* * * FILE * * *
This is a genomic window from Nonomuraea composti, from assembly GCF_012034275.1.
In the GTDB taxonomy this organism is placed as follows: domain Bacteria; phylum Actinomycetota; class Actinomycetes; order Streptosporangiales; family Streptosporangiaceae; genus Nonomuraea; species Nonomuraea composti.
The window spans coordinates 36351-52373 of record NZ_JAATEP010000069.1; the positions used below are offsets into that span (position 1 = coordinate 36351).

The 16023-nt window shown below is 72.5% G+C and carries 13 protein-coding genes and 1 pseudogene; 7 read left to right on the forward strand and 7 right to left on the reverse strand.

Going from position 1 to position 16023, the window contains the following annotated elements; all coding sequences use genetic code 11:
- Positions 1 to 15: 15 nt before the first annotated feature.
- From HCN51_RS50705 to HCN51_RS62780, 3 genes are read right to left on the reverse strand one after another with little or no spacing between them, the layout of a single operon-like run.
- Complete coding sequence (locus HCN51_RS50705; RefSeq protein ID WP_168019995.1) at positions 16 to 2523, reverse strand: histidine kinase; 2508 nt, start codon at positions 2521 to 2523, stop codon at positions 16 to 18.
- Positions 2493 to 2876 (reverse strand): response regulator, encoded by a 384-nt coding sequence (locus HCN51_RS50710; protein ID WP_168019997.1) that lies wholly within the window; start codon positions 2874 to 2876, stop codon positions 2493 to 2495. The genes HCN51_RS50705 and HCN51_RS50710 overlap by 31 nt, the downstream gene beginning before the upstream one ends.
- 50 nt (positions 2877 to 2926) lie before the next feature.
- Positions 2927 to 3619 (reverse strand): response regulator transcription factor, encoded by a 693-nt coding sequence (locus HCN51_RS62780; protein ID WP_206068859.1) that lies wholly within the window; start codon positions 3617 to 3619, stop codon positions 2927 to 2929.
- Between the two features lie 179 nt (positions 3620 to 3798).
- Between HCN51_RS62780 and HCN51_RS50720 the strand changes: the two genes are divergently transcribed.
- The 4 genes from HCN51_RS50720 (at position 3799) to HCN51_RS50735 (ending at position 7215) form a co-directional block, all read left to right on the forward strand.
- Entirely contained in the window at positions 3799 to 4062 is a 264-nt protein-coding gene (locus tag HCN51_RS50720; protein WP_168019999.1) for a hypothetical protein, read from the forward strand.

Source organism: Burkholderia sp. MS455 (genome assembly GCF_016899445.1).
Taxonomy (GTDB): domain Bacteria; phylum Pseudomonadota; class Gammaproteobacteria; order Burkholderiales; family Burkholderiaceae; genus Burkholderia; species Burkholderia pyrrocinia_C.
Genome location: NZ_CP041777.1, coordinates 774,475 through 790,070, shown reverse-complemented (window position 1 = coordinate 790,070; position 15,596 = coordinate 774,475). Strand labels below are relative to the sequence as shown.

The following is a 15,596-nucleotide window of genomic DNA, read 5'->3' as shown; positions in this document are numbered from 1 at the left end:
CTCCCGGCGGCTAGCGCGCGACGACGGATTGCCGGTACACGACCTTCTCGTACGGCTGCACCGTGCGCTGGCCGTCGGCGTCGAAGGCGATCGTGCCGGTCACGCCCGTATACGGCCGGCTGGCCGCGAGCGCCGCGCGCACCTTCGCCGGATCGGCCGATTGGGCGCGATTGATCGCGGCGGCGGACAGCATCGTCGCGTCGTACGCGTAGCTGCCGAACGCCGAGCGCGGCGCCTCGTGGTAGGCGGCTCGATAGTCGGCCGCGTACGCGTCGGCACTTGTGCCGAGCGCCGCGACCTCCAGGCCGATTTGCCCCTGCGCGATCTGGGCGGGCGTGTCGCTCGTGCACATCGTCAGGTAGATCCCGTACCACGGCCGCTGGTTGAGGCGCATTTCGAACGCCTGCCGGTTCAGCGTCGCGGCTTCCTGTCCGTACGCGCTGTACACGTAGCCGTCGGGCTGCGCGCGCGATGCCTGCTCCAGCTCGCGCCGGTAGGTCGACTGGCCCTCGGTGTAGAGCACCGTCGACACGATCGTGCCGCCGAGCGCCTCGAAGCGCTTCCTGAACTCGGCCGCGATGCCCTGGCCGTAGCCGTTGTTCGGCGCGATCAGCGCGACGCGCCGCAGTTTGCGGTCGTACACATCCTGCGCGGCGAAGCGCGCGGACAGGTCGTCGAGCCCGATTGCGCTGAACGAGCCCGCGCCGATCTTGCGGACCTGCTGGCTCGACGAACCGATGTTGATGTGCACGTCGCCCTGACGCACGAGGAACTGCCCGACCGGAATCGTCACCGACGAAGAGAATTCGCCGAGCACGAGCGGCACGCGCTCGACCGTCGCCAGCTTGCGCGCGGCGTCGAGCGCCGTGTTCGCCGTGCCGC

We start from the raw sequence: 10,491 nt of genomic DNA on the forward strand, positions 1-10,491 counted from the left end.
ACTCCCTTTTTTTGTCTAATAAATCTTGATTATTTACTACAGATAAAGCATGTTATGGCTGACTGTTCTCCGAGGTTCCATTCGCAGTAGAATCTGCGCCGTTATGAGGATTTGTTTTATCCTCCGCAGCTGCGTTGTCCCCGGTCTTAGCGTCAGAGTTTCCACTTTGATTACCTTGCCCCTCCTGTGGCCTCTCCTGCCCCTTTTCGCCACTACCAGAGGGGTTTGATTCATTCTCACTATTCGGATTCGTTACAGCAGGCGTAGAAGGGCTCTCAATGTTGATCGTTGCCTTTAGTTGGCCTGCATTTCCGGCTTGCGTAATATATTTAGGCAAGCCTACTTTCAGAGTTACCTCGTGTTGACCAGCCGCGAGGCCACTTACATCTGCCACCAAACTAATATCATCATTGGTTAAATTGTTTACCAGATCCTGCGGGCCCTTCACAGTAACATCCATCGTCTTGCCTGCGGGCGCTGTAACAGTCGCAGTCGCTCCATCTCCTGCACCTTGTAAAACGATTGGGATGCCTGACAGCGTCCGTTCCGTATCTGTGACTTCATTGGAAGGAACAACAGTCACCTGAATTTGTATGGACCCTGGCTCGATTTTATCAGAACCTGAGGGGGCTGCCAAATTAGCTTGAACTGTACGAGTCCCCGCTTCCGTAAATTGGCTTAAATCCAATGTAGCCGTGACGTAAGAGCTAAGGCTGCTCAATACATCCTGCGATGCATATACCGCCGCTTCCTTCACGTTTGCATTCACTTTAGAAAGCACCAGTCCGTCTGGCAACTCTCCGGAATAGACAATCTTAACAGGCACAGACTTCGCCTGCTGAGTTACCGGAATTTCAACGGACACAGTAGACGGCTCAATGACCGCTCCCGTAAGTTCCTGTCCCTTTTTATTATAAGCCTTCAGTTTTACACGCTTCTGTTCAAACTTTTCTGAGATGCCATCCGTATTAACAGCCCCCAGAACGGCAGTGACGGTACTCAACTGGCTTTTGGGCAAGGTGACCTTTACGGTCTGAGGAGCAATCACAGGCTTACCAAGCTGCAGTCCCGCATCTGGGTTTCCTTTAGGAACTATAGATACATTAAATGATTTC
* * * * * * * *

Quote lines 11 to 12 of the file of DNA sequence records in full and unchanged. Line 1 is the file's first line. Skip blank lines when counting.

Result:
- Positions 2927 to 3619 (reverse strand): response regulator transcription factor, encoded by a 693-nt coding sequence (locus HCN51_RS62780; protein ID WP_206068859.1) that lies wholly within the window; start codon positions 3617 to 3619, stop codon positions 2927 to 2929.
- Between the two features lie 179 nt (positions 3620 to 3798).